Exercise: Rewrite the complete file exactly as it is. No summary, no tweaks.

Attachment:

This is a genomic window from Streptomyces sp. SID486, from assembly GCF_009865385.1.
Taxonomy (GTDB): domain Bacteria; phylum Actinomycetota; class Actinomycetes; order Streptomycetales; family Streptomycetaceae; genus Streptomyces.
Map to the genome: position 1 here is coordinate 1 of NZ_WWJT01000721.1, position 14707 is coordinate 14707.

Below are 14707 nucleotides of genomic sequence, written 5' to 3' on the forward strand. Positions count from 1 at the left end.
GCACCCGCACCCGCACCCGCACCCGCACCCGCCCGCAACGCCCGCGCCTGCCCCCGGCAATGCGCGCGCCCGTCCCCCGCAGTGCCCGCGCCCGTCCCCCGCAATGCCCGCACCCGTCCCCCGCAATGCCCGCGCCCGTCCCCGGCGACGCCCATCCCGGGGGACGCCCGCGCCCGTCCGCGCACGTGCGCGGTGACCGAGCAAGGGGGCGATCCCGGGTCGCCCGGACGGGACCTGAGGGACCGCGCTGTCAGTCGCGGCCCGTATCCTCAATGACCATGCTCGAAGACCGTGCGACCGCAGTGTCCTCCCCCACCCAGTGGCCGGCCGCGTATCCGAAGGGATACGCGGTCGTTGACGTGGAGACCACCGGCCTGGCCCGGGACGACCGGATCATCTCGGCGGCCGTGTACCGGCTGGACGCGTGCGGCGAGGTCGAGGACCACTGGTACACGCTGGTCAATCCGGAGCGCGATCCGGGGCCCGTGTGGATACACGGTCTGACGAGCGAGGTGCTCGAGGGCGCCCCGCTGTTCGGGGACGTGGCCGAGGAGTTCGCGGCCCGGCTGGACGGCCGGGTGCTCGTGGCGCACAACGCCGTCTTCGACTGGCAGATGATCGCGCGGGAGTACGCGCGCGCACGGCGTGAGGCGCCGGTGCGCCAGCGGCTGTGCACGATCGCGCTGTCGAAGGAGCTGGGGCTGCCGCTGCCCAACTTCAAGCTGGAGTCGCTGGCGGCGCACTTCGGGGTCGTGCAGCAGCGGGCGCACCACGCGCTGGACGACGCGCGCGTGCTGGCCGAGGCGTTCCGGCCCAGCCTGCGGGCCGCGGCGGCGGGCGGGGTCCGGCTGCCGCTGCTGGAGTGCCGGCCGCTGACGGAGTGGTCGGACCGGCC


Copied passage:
This is a genomic window from Streptomyces sp. SID486, from assembly GCF_009865385.1.
Taxonomy (GTDB): domain Bacteria; phylum Actinomycetota; class Actinomycetes; order Streptomycetales; family Streptomycetaceae; genus Streptomyces.
Map to the genome: position 1 here is coordinate 1 of NZ_WWJT01000721.1, position 14707 is coordinate 14707.

Below are 14707 nucleotides of genomic sequence, written 5' to 3' on the forward strand. Positions count from 1 at the left end.
GCACCCGCACCCGCACCCGCACCCGCACCCGCCCGCAACGCCCGCGCCTGCCCCCGGCAATGCGCGCGCCCGTCCCCCGCAGTGCCCGCGCCCGTCCCCCGCAATGCCCGCACCCGTCCCCCGCAATGCCCGCGCCCGTCCCCGGCGACGCCCATCCCGGGGGACGCCCGCGCCCGTCCGCGCACGTGCGCGGTGACCGAGCAAGGGGGCGATCCCGGGTCGCCCGGACGGGACCTGAGGGACCGCGCTGTCAGTCGCGGCCCGTATCCTCAATGACCATGCTCGAAGACCGTGCGACCGCAGTGTCCTCCCCCACCCAGTGGCCGGCCGCGTATCCGAAGGGATACGCGGTCGTTGACGTGGAGACCACCGGCCTGGCCCGGGACGACCGGATCATCTCGGCGGCCGTGTACCGGCTGGACGCGTGCGGCGAGGTCGAGGACCACTGGTACACGCTGGTCAATCCGGAGCGCGATCCGGGGCCCGTGTGGATACACGGTCTGACGAGCGAGGTGCTCGAGGGCGCCCCGCTGTTCGGGGACGTGGCCGAGGAGTTCGCGGCCCGGCTGGACGGCCGGGTGCTCGTGGCGCACAACGCCGTCTTCGACTGGCAGATGATCGCGCGGGAGTACGCGCGCGCACGGCGTGAGGCGCCGGTGCGCCAGCGGCTGTGCACGATCGCGCTGTCGAAGGAGCTGGGGCTGCCGCTGCCCAACTTCAAGCTGGAGTCGCTGGCGGCGCACTTCGGGGTCGTGCAGCAGCGGGCGCACCACGCGCTGGACGACGCGCGCGTGCTGGCCGAGGCGTTCCGGCCCAGCCTGCGGGCCGCGGCGGCGGGCGGGGTCCGGCTGCCGCTGCTGGAGTGCCGGCCGCTGACGGAGTGGTCGGACCGGCC